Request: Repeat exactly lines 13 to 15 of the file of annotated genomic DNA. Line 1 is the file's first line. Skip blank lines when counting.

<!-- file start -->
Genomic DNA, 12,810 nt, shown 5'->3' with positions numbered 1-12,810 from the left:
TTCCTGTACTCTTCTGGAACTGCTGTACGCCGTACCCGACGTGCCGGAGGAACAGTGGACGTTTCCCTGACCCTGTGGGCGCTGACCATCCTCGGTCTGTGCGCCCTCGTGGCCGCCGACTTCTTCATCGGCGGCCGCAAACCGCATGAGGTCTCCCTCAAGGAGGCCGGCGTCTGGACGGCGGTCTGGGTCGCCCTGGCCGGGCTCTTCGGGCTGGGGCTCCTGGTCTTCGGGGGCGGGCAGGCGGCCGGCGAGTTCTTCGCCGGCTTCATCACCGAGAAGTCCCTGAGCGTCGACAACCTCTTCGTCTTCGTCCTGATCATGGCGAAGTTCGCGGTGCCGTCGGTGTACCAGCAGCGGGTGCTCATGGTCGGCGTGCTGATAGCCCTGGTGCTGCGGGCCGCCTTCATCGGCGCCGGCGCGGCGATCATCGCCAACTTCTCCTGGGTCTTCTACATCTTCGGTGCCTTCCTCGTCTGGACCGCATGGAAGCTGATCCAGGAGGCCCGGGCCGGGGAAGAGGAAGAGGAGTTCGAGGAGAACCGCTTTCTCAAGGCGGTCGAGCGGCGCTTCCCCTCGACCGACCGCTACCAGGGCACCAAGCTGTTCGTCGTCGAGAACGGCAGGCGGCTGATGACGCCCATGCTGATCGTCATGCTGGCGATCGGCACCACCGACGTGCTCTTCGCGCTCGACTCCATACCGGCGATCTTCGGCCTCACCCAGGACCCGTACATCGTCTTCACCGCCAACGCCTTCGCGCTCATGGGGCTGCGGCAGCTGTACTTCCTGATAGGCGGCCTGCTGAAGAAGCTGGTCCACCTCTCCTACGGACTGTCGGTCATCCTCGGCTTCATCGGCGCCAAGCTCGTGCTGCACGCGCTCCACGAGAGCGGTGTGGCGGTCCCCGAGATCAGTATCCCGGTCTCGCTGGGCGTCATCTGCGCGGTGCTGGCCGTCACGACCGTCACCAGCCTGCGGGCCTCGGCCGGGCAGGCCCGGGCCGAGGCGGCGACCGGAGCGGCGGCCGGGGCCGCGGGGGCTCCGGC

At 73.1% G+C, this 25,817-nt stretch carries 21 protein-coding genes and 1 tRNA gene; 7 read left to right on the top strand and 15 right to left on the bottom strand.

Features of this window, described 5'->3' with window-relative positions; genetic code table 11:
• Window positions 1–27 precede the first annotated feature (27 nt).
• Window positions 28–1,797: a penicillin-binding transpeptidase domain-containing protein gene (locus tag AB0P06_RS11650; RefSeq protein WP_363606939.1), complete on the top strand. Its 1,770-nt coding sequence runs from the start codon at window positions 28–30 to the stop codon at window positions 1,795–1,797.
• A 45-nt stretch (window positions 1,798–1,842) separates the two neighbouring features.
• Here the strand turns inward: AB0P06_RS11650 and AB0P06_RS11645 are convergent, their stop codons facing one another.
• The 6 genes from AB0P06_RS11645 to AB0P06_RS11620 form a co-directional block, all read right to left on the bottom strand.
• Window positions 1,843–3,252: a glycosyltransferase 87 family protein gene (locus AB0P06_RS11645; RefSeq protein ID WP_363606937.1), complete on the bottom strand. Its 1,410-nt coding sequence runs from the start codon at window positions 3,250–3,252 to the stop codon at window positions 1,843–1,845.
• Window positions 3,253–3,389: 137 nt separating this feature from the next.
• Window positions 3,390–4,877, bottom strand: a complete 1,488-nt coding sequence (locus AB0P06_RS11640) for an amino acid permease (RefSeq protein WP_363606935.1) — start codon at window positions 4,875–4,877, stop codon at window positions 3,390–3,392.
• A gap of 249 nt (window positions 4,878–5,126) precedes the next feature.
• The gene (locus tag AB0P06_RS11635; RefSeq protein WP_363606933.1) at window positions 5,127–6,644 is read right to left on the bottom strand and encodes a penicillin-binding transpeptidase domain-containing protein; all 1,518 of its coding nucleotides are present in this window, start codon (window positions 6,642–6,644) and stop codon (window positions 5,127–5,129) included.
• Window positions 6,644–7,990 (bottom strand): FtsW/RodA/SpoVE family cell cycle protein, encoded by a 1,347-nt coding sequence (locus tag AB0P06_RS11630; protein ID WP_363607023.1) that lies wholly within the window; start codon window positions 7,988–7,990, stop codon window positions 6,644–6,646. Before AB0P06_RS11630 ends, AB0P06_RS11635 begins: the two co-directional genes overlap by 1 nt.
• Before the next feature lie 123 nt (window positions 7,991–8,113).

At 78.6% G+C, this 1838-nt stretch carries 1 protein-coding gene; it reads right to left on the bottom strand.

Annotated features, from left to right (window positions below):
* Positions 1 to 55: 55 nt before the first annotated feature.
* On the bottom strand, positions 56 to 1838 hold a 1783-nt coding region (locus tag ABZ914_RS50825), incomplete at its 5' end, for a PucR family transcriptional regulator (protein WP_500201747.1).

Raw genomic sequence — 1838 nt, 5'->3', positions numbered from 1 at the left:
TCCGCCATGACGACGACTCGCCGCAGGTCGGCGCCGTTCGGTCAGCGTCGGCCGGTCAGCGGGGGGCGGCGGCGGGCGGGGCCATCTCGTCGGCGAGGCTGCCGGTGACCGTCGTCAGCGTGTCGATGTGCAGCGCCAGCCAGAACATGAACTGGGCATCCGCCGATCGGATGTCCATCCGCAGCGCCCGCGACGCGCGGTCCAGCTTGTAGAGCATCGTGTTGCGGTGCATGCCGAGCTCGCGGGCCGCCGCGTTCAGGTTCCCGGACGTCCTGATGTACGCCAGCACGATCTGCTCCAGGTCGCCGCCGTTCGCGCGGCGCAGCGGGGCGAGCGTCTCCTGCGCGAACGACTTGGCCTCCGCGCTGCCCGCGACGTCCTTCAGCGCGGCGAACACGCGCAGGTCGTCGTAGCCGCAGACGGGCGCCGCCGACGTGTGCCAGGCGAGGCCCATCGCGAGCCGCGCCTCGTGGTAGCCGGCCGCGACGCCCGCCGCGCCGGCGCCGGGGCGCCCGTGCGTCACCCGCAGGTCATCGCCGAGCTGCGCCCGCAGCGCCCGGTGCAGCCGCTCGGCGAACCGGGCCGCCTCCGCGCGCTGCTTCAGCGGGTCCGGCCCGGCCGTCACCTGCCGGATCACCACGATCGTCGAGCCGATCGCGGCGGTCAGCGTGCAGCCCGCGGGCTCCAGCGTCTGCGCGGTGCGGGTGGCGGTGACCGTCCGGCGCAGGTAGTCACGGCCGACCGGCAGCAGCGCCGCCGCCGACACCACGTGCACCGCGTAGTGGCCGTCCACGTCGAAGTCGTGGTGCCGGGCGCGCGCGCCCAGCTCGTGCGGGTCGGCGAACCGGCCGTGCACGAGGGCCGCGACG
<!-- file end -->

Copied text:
• A gap of 249 nt (window positions 4,878–5,126) precedes the next feature.
• The gene (locus tag AB0P06_RS11635; RefSeq protein WP_363606933.1) at window positions 5,127–6,644 is read right to left on the bottom strand and encodes a penicillin-binding transpeptidase domain-containing protein; all 1,518 of its coding nucleotides are present in this window, start codon (window positions 6,642–6,644) and stop codon (window positions 5,127–5,129) included.
• Window positions 6,644–7,990 (bottom strand): FtsW/RodA/SpoVE family cell cycle protein, encoded by a 1,347-nt coding sequence (locus tag AB0P06_RS11630; protein ID WP_363607023.1) that lies wholly within the window; start codon window positions 7,988–7,990, stop codon window positions 6,644–6,646. Before AB0P06_RS11630 ends, AB0P06_RS11635 begins: the two co-directional genes overlap by 1 nt.